|Hidakagawa Iriai Zakura
Takemoto Saburobŕ II
Takeda Koizumo II (Takeda Izumo III)
The play "Hidakagawa Iriai Zakura" was originally written for the puppet theater (Bunraku) and staged for the first time in the 2nd lunar month of 1759 in ďsaka at the Takemotoza. It was quickly adapted for Kabuki a few months later and staged for the first time in the 11th lunar month of 1759 at the Takeda no Shibai, a hama shibai venue. It was staged for the first time in Edo in the 9th lunar month of 1770, at the Moritaza [casting].
The original drama was in five act. The short 20-minute "Ferry Crossing Scene", commonly called "Hidakagawa" (the Hidaka River) was part of the 4th act.
Introduction (the previous scenes)
Due to a feud over the Emperorĺs successor, Prince Sakuragi is in danger. He disguises himself as an ascetic monk named Anchin to escape his pursuers. On his journey, the Prince spends a night in the village of Manago (Kii province), in the home of man named Sh˘ji in the Kumano region. Princess Kiyo, the daughter of Manago no Sh˘ji, not knowing that the monk is actually a prince, falls hopelessly in love with him. Anchin escapes to the Temple of D˘j˘ji, across the river Hidaka.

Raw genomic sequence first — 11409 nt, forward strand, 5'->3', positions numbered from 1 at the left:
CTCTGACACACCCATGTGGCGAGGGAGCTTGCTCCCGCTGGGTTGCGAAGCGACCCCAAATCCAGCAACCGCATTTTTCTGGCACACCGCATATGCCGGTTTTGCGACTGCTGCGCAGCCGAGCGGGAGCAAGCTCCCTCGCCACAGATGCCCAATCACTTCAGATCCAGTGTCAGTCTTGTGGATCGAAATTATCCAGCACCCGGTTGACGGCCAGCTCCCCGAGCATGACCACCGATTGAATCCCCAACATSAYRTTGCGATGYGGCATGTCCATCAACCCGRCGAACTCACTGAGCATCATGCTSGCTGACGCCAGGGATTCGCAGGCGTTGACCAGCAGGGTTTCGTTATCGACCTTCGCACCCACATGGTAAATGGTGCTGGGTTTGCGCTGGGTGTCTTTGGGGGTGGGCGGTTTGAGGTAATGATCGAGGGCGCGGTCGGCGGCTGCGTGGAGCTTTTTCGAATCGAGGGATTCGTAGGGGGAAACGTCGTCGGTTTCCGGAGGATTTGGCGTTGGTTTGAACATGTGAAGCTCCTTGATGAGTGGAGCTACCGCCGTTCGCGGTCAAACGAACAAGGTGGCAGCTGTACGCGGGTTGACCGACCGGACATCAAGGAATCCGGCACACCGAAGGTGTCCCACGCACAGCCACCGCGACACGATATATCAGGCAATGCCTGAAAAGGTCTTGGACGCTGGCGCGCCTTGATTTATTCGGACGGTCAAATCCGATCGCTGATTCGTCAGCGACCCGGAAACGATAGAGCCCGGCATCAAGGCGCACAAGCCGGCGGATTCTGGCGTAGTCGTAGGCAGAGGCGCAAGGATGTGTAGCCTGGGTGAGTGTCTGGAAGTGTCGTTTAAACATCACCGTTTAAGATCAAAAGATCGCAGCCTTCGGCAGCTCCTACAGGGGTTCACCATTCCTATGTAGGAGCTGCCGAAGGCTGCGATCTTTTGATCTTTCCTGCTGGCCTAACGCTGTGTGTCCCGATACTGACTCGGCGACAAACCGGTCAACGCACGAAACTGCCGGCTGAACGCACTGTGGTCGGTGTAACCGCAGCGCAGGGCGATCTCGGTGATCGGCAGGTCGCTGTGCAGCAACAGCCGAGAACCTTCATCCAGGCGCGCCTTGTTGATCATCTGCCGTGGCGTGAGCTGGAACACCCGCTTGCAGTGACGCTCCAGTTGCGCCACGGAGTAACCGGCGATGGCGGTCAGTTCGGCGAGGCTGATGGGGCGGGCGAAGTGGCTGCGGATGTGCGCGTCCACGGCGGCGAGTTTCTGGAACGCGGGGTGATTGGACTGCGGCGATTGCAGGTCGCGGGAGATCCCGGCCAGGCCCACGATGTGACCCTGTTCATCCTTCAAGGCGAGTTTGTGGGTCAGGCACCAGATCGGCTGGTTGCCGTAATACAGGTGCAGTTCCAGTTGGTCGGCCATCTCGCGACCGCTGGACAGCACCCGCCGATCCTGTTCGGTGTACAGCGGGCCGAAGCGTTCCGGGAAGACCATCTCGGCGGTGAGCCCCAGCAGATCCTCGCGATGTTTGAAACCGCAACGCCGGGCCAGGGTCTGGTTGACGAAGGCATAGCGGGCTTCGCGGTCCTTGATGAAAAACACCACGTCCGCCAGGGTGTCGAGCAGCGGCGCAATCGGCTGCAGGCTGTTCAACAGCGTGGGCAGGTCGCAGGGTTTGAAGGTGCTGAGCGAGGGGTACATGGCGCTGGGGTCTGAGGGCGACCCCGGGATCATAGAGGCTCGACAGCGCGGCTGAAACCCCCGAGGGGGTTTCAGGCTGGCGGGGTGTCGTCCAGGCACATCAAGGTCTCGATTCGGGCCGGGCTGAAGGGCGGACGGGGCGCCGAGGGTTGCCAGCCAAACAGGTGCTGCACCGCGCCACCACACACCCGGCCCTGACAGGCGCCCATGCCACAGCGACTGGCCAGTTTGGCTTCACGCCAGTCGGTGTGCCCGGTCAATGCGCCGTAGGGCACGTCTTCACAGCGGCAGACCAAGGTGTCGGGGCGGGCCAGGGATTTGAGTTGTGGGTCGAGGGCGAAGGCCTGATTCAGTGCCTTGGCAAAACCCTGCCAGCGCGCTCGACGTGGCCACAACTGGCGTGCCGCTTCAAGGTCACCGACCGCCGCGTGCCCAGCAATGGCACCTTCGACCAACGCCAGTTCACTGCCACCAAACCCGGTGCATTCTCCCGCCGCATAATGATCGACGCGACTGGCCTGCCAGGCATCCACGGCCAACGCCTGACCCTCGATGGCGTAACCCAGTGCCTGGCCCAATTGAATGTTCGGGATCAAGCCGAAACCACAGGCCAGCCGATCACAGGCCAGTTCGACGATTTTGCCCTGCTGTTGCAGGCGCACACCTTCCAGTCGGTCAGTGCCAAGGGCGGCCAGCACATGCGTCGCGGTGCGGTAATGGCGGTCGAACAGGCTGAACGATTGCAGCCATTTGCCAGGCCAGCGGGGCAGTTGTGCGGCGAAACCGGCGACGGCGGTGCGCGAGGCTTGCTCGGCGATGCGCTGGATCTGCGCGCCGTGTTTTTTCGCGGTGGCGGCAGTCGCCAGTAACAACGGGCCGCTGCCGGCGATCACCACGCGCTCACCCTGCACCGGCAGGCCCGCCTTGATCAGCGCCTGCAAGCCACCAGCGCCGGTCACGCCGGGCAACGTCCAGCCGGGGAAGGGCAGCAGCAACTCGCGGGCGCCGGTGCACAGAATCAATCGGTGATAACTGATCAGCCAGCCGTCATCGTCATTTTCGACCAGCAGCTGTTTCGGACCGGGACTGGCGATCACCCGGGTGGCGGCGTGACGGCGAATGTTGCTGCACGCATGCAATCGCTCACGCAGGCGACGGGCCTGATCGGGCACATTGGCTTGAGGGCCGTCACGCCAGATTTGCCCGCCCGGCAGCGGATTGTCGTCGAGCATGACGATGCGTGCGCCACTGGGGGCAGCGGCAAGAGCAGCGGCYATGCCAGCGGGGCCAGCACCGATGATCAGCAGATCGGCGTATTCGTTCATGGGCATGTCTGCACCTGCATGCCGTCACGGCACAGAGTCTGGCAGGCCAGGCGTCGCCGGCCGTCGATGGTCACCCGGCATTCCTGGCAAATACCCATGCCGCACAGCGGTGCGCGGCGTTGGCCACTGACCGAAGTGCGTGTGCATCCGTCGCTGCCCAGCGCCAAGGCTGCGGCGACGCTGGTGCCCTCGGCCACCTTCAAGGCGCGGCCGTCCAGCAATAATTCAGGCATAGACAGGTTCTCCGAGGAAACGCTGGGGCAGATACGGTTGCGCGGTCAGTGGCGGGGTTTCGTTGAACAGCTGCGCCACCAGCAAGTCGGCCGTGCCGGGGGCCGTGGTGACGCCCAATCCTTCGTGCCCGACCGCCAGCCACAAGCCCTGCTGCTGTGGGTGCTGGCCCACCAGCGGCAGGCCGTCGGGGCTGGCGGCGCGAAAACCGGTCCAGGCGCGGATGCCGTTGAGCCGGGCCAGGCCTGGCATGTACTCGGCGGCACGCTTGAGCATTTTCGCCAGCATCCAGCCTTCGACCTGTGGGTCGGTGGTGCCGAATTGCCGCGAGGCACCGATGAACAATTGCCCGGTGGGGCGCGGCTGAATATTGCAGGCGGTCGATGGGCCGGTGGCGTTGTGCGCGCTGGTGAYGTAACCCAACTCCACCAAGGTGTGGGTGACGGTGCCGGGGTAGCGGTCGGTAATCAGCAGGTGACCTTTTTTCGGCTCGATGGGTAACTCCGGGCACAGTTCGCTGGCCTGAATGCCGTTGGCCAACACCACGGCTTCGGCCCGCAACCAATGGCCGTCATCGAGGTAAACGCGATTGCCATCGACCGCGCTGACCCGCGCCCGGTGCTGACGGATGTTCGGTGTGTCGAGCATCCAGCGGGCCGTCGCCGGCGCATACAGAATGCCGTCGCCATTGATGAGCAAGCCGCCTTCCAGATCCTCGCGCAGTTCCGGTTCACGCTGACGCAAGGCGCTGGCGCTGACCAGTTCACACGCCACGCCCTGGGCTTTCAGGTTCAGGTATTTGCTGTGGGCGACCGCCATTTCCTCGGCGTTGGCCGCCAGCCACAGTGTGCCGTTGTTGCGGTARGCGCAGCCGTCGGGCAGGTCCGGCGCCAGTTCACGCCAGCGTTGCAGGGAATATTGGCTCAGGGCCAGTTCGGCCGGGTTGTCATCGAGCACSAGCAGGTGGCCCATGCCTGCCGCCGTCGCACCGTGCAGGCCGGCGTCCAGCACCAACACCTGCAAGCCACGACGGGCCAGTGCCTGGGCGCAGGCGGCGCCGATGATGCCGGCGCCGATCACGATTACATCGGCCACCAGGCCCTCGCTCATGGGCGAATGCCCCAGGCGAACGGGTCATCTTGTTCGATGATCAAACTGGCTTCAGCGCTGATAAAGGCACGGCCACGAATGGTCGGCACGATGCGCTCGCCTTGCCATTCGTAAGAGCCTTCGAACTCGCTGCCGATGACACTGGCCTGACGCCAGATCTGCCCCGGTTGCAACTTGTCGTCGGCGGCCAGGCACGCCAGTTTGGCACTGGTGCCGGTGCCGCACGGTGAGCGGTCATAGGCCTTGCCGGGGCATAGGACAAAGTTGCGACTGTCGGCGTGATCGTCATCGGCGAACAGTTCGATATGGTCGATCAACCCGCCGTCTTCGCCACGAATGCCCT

In "The Ferry Crossing Scene" Princess Kiyo has followed Anchin all the way to the river, and there asks the boatman for passage across. But the boatman has been instructed by Anchin to refuse her at all costs. The boatman denies her request. Princess Kiyo first laments (kudoki), then, she is consumed by a jealous rage and gives into such intense wrath. She is so determined to cross the river by her own strength thaht she transforms into a giant serpent (shittogoto). She jumps into the river Hidaka to chase after Anchin.
It is a custom in Kabuki to perform the role of Princess Kiyo in ningy˘buri. The main pupeeter, dressed as a kurogo, is always a kanbu actor. He is assisted by a black-hooded manipulator. The boatman is also played as a puppet, with comical thick eyebrows.
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